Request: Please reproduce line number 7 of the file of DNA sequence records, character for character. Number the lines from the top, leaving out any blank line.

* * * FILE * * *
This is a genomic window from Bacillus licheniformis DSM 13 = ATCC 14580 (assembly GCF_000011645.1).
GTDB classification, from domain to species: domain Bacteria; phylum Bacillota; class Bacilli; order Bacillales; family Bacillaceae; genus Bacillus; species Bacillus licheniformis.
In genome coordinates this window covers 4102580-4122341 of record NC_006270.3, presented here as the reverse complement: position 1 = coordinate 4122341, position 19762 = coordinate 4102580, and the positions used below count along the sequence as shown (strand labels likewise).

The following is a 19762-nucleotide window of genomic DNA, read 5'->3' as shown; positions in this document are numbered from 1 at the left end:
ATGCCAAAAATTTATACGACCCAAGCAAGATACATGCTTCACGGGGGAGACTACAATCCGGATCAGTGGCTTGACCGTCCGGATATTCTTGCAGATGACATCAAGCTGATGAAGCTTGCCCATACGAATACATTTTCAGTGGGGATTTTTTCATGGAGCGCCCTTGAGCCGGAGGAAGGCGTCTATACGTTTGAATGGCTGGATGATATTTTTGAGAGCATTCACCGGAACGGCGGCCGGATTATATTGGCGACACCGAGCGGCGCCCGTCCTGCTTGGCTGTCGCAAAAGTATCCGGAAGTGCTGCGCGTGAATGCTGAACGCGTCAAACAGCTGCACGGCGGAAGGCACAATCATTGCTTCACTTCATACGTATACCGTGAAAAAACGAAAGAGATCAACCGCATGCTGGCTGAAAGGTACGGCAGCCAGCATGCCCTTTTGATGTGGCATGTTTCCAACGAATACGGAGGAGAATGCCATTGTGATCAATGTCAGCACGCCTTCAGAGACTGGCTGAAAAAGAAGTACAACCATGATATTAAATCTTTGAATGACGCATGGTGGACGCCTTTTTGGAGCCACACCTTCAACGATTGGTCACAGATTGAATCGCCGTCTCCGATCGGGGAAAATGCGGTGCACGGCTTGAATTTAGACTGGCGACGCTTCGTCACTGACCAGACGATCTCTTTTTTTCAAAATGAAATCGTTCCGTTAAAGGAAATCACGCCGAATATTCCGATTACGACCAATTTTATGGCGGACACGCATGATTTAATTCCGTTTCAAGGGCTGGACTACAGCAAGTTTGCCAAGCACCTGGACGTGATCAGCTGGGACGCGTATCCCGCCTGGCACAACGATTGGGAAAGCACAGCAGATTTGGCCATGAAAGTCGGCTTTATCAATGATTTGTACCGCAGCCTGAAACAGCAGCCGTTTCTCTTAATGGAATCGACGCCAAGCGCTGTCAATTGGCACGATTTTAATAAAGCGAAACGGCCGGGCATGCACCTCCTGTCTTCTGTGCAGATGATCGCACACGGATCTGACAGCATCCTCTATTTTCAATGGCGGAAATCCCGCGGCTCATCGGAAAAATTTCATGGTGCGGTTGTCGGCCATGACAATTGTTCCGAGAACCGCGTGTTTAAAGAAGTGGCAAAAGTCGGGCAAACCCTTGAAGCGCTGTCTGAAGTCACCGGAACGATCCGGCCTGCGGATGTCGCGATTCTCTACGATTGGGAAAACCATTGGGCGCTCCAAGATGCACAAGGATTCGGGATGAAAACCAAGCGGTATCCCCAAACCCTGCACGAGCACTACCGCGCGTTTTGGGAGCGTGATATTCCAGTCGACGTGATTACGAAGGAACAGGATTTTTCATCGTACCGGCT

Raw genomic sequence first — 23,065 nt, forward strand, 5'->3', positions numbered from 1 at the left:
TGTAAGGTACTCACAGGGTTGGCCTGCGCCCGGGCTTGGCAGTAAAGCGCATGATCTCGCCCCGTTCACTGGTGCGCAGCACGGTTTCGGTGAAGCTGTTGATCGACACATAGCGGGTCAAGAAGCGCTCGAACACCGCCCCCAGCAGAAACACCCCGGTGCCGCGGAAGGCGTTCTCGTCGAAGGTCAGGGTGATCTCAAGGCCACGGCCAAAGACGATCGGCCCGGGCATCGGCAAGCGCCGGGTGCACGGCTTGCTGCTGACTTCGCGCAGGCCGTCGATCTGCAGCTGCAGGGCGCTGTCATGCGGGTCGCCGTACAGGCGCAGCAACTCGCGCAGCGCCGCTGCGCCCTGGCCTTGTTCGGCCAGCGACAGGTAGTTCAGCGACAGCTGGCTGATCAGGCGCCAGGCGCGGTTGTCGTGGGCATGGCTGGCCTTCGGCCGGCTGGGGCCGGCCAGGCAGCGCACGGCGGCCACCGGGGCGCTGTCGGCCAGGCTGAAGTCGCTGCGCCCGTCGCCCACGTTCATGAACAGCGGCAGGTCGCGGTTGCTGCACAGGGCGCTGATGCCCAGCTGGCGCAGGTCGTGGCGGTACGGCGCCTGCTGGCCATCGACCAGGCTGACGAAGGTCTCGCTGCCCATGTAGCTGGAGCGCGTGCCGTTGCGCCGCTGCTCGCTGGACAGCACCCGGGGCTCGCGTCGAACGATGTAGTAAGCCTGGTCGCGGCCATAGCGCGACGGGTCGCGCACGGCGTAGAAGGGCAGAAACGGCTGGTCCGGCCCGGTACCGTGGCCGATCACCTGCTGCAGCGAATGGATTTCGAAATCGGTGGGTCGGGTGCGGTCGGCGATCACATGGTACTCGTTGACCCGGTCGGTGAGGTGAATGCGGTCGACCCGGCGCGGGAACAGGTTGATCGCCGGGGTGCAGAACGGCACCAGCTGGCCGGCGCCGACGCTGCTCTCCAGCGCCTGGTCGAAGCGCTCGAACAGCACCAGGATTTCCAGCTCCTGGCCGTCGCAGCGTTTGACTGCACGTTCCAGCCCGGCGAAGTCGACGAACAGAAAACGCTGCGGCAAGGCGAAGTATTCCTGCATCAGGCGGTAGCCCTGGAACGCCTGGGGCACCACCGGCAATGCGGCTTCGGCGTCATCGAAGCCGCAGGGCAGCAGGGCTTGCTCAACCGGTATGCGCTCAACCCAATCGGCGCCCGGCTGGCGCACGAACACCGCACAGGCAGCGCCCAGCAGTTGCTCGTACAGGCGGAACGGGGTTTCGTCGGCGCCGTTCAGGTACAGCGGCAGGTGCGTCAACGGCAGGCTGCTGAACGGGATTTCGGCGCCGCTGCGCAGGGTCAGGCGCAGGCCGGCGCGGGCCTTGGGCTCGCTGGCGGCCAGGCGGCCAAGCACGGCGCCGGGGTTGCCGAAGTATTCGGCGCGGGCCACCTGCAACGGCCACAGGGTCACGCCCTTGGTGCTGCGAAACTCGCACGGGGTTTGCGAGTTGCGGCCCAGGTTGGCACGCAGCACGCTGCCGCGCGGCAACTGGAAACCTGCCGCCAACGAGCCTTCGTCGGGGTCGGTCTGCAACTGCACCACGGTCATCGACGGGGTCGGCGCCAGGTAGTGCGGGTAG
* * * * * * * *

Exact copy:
TGTAAGGTACTCACAGGGTTGGCCTGCGCCCGGGCTTGGCAGTAAAGCGCATGATCTCGCCCCGTTCACTGGTGCGCAGCACGGTTTCGGTGAAGCTGTTGATCGACACATAGCGGGTCAAGAAGCGCTCGAACACCGCCCCCAGCAGAAACACCCCGGTGCCGCGGAAGGCGTTCTCGTCGAAGGTCAGGGTGATCTCAAGGCCACGGCCAAAGACGATCGGCCCGGGCATCGGCAAGCGCCGGGTGCACGGCTTGCTGCTGACTTCGCGCAGGCCGTCGATCTGCAGCTGCAGGGCGCTGTCATGCGGGTCGCCGTACAGGCGCAGCAACTCGCGCAGCGCCGCTGCGCCCTGGCCTTGTTCGGCCAGCGACAGGTAGTTCAGCGACAGCTGGCTGATCAGGCGCCAGGCGCGGTTGTCGTGGGCATGGCTGGCCTTCGGCCGGCTGGGGCCGGCCAGGCAGCGCACGGCGGCCACCGGGGCGCTGTCGGCCAGGCTGAAGTCGCTGCGCCCGTCGCCCACGTTCATGAACAGCGGCAGGTCGCGGTTGCTGCACAGGGCGCTGATGCCCAGCTGGCGCAGGTCGTGGCGGTACGGCGCCTGCTGGCCATCGACCAGGCTGACGAAGGTCTCGCTGCCCATGTAGCTGGAGCGCGTGCCGTTGCGCCGCTGCTCGCTGGACAGCACCCGGGGCTCGCGTCGAACGATGTAGTAAGCCTGGTCGCGGCCATAGCGCGACGGGTCGCGCACGGCGTAGAAGGGCAGAAACGGCTGGTCCGGCCCGGTACCGTGGCCGATCACCTGCTGCAGCGAATGGATTTCGAAATCGGTGGGTCGGGTGCGGTCGGCGATCACATGGTACTCGTTGACCCGGTCGGTGAGGTGAATGCGGTCGACCCGGCGCGGGAACAGGTTGATCGCCGGGGTGCAGAACGGCACCAGCTGGCCGGCGCCGACGCTGCTCTCCAGCGCCTGGTCGAAGCGCTCGAACAGCACCAGGATTTCCAGCTCCTGGCCGTCGCAGCGTTTGACTGCACGTTCCAGCCCGGCGAAGTCGACGAACAGAAAACGCTGCGGCAAGGCGAAGTATTCCTGCATCAGGCGGTAGCCCTGGAACGCCTGGGGCACCACCGGCAATGCGGCTTCGGCGTCATCGAAGCCGCAGGGCAGCAGGGCTTGCTCAACCGGTATGCGCTCAACCCAATCGGCGCCCGGCTGGCGCACGAACACCGCACAGGCAGCGCCCAGCAGTTGCTCGTACAGGCGGAACGGGGTTTCGTCGGCGCCGTTCAGGTACAGCGGCAGGTGCGTCAACGGCAGGCTGCTGAACGGGATTTCGGCGCCGCTGCGCAGGGTCAGGCGCAGGCCGGCGCGGGCCTTGGGCTCGCTGGCGGCCAGGCGGCCAAGCACGGCGCCGGGGTTGCCGAAGTATTCGGCGCGGGCCACCTGCAACGGCCACAGGGTCACGCCCTTGGTGCTGCGAAACTCGCACGGGGTTTGCGAGTTGCGGCCCAGGTTGGCACGCAGCACGCTGCCGCGCGGCAACTGGAAACCTGCCGCCAACGAGCCTTCGTCGGGGTCGGTCTGCAACTGCACCACGGTCATCGACGGGGTCGGCGCCAGGTAGTGCGGGTAG